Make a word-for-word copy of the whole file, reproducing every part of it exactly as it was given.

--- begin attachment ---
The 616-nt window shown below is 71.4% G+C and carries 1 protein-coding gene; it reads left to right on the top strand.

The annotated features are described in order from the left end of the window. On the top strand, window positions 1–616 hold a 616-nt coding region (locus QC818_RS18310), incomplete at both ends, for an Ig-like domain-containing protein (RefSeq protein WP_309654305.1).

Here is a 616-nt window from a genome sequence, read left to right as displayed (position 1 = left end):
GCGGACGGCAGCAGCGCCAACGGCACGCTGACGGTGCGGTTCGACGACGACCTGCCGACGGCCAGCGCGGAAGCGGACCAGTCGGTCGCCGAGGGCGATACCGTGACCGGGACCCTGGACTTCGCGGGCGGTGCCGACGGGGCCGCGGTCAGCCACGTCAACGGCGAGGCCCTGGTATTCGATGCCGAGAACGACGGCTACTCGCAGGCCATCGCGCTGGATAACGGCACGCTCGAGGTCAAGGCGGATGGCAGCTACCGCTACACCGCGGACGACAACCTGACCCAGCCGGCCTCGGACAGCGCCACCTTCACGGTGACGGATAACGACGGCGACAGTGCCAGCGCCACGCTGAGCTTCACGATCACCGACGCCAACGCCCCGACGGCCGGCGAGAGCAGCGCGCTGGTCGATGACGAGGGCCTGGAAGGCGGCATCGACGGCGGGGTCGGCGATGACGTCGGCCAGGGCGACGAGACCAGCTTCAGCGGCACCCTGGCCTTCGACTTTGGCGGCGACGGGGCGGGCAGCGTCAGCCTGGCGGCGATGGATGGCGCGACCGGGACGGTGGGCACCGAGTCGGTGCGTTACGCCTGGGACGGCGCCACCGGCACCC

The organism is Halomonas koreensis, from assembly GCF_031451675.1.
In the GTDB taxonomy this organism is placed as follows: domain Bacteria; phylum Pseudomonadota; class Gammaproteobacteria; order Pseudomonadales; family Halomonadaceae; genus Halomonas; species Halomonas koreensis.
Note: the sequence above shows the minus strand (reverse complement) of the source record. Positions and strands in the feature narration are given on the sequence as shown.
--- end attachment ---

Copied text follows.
The 616-nt window shown below is 71.4% G+C and carries 1 protein-coding gene; it reads left to right on the top strand.

The annotated features are described in order from the left end of the window. On the top strand, window positions 1–616 hold a 616-nt coding region (locus QC818_RS18310), incomplete at both ends, for an Ig-like domain-containing protein (RefSeq protein WP_309654305.1).

Here is a 616-nt window from a genome sequence, read left to right as displayed (position 1 = left end):
GCGGACGGCAGCAGCGCCAACGGCACGCTGACGGTGCGGTTCGACGACGACCTGCCGACGGCCAGCGCGGAAGCGGACCAGTCGGTCGCCGAGGGCGATACCGTGACCGGGACCCTGGACTTCGCGGGCGGTGCCGACGGGGCCGCGGTCAGCCACGTCAACGGCGAGGCCCTGGTATTCGATGCCGAGAACGACGGCTACTCGCAGGCCATCGCGCTGGATAACGGCACGCTCGAGGTCAAGGCGGATGGCAGCTACCGCTACACCGCGGACGACAACCTGACCCAGCCGGCCTCGGACAGCGCCACCTTCACGGTGACGGATAACGACGGCGACAGTGCCAGCGCCACGCTGAGCTTCACGATCACCGACGCCAACGCCCCGACGGCCGGCGAGAGCAGCGCGCTGGTCGATGACGAGGGCCTGGAAGGCGGCATCGACGGCGGGGTCGGCGATGACGTCGGCCAGGGCGACGAGACCAGCTTCAGCGGCACCCTGGCCTTCGACTTTGGCGGCGACGGGGCGGGCAGCGTCAGCCTGGCGGCGATGGATGGCGCGACCGGGACGGTGGGCACCGAGTCGGTGCGTTACGCCTGGGACGGCGCCACCGGCACCC

The organism is Halomonas koreensis, from assembly GCF_031451675.1.
In the GTDB taxonomy this organism is placed as follows: domain Bacteria; phylum Pseudomonadota; class Gammaproteobacteria; order Pseudomonadales; family Halomonadaceae; genus Halomonas; species Halomonas koreensis.
Note: the sequence above shows the minus strand (reverse complement) of the source record. Positions and strands in the feature narration are given on the sequence as shown.